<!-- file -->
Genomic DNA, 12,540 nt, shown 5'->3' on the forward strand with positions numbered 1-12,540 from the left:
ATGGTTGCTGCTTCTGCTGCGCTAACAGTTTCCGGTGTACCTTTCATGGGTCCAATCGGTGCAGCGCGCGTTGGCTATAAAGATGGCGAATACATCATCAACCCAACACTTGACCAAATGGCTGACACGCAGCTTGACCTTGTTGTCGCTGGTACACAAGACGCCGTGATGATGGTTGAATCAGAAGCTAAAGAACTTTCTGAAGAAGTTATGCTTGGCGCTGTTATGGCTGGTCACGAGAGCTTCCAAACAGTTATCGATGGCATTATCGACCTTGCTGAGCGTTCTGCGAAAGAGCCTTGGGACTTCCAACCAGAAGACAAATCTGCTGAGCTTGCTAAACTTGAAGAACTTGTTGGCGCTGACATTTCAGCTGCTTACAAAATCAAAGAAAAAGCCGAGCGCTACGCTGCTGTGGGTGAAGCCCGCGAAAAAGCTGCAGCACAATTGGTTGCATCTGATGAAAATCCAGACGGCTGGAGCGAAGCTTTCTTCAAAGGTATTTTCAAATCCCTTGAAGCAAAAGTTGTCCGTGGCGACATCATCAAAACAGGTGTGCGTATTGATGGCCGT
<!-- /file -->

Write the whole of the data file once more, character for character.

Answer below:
Genomic DNA, 12,540 nt, shown 5'->3' on the forward strand with positions numbered 1-12,540 from the left:
ATGGTTGCTGCTTCTGCTGCGCTAACAGTTTCCGGTGTACCTTTCATGGGTCCAATCGGTGCAGCGCGCGTTGGCTATAAAGATGGCGAATACATCATCAACCCAACACTTGACCAAATGGCTGACACGCAGCTTGACCTTGTTGTCGCTGGTACACAAGACGCCGTGATGATGGTTGAATCAGAAGCTAAAGAACTTTCTGAAGAAGTTATGCTTGGCGCTGTTATGGCTGGTCACGAGAGCTTCCAAACAGTTATCGATGGCATTATCGACCTTGCTGAGCGTTCTGCGAAAGAGCCTTGGGACTTCCAACCAGAAGACAAATCTGCTGAGCTTGCTAAACTTGAAGAACTTGTTGGCGCTGACATTTCAGCTGCTTACAAAATCAAAGAAAAAGCCGAGCGCTACGCTGCTGTGGGTGAAGCCCGCGAAAAAGCTGCAGCACAATTGGTTGCATCTGATGAAAATCCAGACGGCTGGAGCGAAGCTTTCTTCAAAGGTATTTTCAAATCCCTTGAAGCAAAAGTTGTCCGTGGCGACATCATCAAAACAGGTGTGCGTATTGATGGCCGT